In this blog we will be covering the two most common second pulls used and taught in Weightlifting. We will be looking at the modern hip drive (explosion) and the traditional hip slide. This will be covered in more detail in the July & August issue of Lifting Times so keep a look out but as this is such a big topic we thought we'd touch upon it here too.
Now it's worth noting that before Tamas Fehre (a previous GB coach) came to the UK back in 2008/9, the hip slide was most commonly known and used in the UK. He (among others) introduced the hip drive into the UK.
So firstly what are the two techniques?
The clue is pretty much in the name on both of the techniques but we will elaborate. The HIP DRIVE is the act of moving your hips into the bar to greatly increase the speed of the bar allowing you more time to catch it in the receiving position. The HIP SLIDE is standing up fast and tall keeping the bar running up your body and close to you at all stages - there is no explosive contact.
- Very powerful when used correctly
- Easy to generate fast power if you have a slow first pull
- Unless you use a quick and powerful pull with the arms directly after the contact, the bar will float away from the body
- Harder to master
- Keeps the bar close to you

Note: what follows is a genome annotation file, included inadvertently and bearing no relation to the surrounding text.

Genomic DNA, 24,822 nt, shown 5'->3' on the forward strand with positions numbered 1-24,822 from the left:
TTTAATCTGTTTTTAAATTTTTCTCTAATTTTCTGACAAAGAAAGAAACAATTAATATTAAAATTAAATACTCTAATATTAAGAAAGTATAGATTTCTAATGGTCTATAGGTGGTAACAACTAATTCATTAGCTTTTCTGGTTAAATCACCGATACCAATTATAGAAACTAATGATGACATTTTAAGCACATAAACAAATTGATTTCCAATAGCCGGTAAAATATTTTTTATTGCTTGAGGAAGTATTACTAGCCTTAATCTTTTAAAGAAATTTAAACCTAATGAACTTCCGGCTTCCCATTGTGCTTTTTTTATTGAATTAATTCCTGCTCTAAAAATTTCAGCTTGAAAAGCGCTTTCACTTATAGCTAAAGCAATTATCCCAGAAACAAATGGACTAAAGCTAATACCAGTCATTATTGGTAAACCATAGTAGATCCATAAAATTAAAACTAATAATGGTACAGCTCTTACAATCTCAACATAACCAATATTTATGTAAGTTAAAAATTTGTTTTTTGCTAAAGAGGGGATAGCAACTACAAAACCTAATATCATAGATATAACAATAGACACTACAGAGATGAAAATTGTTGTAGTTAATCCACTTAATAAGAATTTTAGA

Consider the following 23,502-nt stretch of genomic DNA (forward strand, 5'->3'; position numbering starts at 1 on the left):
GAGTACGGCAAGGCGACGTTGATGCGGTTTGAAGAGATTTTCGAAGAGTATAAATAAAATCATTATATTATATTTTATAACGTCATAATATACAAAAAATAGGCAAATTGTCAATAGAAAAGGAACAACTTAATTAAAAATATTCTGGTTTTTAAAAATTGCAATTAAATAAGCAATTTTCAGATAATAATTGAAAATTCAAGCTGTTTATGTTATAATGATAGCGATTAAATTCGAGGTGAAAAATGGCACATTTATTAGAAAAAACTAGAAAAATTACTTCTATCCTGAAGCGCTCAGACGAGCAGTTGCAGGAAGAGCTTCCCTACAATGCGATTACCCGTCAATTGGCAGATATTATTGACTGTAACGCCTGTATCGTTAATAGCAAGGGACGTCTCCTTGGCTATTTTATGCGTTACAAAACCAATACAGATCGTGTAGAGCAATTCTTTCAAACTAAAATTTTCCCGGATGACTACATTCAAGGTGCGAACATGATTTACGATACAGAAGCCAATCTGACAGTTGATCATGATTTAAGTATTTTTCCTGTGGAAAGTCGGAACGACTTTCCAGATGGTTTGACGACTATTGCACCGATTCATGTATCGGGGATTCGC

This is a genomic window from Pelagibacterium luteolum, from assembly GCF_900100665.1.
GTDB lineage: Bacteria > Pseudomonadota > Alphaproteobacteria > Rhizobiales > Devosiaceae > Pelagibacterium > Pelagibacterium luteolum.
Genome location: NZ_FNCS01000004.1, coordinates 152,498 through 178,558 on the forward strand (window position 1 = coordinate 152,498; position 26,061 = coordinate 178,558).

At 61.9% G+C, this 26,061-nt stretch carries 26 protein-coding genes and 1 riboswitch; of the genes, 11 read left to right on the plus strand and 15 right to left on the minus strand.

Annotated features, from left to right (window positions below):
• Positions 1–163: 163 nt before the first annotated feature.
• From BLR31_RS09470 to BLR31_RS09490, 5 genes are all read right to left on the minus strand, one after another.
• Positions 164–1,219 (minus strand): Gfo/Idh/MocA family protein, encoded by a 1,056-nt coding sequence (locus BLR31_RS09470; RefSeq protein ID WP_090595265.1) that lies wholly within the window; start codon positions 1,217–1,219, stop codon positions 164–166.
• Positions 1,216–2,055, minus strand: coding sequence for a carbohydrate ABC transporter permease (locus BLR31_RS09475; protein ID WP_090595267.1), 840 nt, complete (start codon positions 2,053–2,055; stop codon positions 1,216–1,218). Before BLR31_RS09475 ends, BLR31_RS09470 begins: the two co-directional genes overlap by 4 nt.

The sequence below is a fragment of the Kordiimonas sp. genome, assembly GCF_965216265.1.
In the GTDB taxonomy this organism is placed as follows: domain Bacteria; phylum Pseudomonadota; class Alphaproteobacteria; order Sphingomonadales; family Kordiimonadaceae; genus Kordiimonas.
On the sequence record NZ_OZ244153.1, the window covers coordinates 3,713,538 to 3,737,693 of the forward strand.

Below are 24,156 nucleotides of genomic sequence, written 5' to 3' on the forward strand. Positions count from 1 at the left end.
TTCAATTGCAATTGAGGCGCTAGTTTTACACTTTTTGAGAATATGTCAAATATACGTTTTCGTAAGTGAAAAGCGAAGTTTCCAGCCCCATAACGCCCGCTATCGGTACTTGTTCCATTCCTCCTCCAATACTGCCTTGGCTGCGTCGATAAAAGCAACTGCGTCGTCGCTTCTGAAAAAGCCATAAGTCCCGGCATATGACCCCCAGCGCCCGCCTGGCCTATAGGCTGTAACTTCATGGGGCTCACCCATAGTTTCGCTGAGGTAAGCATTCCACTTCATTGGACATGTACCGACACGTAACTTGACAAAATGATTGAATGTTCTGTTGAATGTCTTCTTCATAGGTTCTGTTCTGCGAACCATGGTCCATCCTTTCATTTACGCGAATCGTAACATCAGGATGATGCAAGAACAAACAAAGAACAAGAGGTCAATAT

- Relatively easy to learn
- Lacks power compared to the hip drive.
- You will find it much harder to reach the same height as you would from the hip drive.
Why the hip DRIVE is used and taught today by the majority
The hip DRIVE (explosion) is taught today as it is said to be more powerful. It allows you to get the bar to a greater height than you would normally with a hip slide and thus able to lift heavier weights.
Which ones best?
We recommend you learn and practice the hip DRIVE. Although it’s harder to master over the many years lifting and coaching we’ve found most people benefit from it more due to the powerfulness of hip action. It’s worth noting however, that a lot of elite lifters still use the hip SLIDE to great effect. Whichever one you do chose it’s worth asking for the guidance of a coach or trainer (or feel free to write in to us for assistance!).
Thank you for reading.